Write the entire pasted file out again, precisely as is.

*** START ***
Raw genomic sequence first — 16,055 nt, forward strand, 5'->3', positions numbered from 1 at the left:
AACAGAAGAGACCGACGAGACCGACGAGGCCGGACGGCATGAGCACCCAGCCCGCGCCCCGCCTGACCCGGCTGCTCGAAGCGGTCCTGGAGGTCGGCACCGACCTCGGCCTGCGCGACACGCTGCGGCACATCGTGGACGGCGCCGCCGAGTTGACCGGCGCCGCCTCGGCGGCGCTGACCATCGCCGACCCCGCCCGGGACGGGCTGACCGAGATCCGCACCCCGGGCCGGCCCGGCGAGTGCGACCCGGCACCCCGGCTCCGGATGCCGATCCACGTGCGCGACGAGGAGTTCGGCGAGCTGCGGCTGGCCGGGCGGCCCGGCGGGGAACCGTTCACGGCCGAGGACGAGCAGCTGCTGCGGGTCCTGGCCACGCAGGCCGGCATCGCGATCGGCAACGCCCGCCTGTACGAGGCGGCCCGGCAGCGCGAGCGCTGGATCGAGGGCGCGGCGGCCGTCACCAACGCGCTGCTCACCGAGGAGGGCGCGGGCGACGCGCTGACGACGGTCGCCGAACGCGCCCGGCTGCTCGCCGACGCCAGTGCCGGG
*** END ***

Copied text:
Raw genomic sequence first — 16,055 nt, forward strand, 5'->3', positions numbered from 1 at the left:
AACAGAAGAGACCGACGAGACCGACGAGGCCGGACGGCATGAGCACCCAGCCCGCGCCCCGCCTGACCCGGCTGCTCGAAGCGGTCCTGGAGGTCGGCACCGACCTCGGCCTGCGCGACACGCTGCGGCACATCGTGGACGGCGCCGCCGAGTTGACCGGCGCCGCCTCGGCGGCGCTGACCATCGCCGACCCCGCCCGGGACGGGCTGACCGAGATCCGCACCCCGGGCCGGCCCGGCGAGTGCGACCCGGCACCCCGGCTCCGGATGCCGATCCACGTGCGCGACGAGGAGTTCGGCGAGCTGCGGCTGGCCGGGCGGCCCGGCGGGGAACCGTTCACGGCCGAGGACGAGCAGCTGCTGCGGGTCCTGGCCACGCAGGCCGGCATCGCGATCGGCAACGCCCGCCTGTACGAGGCGGCCCGGCAGCGCGAGCGCTGGATCGAGGGCGCGGCGGCCGTCACCAACGCGCTGCTCACCGAGGAGGGCGCGGGCGACGCGCTGACGACGGTCGCCGAACGCGCCCGGCTGCTCGCCGACGCCAGTGCCGGG